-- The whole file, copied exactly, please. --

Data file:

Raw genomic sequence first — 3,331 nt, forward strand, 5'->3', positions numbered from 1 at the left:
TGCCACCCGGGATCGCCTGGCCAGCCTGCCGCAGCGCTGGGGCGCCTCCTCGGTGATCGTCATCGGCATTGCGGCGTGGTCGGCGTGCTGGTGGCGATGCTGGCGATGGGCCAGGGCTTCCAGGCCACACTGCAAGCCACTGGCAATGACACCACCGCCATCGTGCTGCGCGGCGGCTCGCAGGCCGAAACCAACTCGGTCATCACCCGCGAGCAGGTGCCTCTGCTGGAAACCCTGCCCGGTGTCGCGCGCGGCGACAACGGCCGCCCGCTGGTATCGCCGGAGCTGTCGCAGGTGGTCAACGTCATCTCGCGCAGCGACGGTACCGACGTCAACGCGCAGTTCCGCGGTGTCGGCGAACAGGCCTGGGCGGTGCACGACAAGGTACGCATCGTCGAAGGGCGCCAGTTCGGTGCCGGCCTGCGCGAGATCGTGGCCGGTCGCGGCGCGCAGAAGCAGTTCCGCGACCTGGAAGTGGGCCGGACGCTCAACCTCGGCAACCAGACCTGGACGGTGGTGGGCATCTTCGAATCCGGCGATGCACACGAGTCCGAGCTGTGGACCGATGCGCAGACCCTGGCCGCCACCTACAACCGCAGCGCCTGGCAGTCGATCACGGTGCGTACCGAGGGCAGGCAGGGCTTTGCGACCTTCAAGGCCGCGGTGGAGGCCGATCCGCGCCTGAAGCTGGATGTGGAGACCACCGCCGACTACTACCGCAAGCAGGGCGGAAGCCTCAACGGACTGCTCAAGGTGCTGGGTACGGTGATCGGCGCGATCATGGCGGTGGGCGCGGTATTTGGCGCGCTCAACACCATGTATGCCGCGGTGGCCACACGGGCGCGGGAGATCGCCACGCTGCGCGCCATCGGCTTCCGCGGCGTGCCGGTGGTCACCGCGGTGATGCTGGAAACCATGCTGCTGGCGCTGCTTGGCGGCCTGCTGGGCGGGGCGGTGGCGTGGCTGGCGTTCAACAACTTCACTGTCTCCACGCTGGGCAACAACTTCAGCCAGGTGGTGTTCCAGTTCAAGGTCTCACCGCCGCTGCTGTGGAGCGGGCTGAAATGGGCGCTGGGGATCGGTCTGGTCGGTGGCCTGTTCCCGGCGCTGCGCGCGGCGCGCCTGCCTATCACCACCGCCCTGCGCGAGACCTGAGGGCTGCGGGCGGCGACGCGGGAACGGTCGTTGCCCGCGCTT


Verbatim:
Raw genomic sequence first — 3,331 nt, forward strand, 5'->3', positions numbered from 1 at the left:
TGCCACCCGGGATCGCCTGGCCAGCCTGCCGCAGCGCTGGGGCGCCTCCTCGGTGATCGTCATCGGCATTGCGGCGTGGTCGGCGTGCTGGTGGCGATGCTGGCGATGGGCCAGGGCTTCCAGGCCACACTGCAAGCCACTGGCAATGACACCACCGCCATCGTGCTGCGCGGCGGCTCGCAGGCCGAAACCAACTCGGTCATCACCCGCGAGCAGGTGCCTCTGCTGGAAACCCTGCCCGGTGTCGCGCGCGGCGACAACGGCCGCCCGCTGGTATCGCCGGAGCTGTCGCAGGTGGTCAACGTCATCTCGCGCAGCGACGGTACCGACGTCAACGCGCAGTTCCGCGGTGTCGGCGAACAGGCCTGGGCGGTGCACGACAAGGTACGCATCGTCGAAGGGCGCCAGTTCGGTGCCGGCCTGCGCGAGATCGTGGCCGGTCGCGGCGCGCAGAAGCAGTTCCGCGACCTGGAAGTGGGCCGGACGCTCAACCTCGGCAACCAGACCTGGACGGTGGTGGGCATCTTCGAATCCGGCGATGCACACGAGTCCGAGCTGTGGACCGATGCGCAGACCCTGGCCGCCACCTACAACCGCAGCGCCTGGCAGTCGATCACGGTGCGTACCGAGGGCAGGCAGGGCTTTGCGACCTTCAAGGCCGCGGTGGAGGCCGATCCGCGCCTGAAGCTGGATGTGGAGACCACCGCCGACTACTACCGCAAGCAGGGCGGAAGCCTCAACGGACTGCTCAAGGTGCTGGGTACGGTGATCGGCGCGATCATGGCGGTGGGCGCGGTATTTGGCGCGCTCAACACCATGTATGCCGCGGTGGCCACACGGGCGCGGGAGATCGCCACGCTGCGCGCCATCGGCTTCCGCGGCGTGCCGGTGGTCACCGCGGTGATGCTGGAAACCATGCTGCTGGCGCTGCTTGGCGGCCTGCTGGGCGGGGCGGTGGCGTGGCTGGCGTTCAACAACTTCACTGTCTCCACGCTGGGCAACAACTTCAGCCAGGTGGTGTTCCAGTTCAAGGTCTCACCGCCGCTGCTGTGGAGCGGGCTGAAATGGGCGCTGGGGATCGGTCTGGTCGGTGGCCTGTTCCCGGCGCTGCGCGCGGCGCGCCTGCCTATCACCACCGCCCTGCGCGAGACCTGAGGGCTGCGGGCGGCGACGCGGGAACGGTCGTTGCCCGCGCTT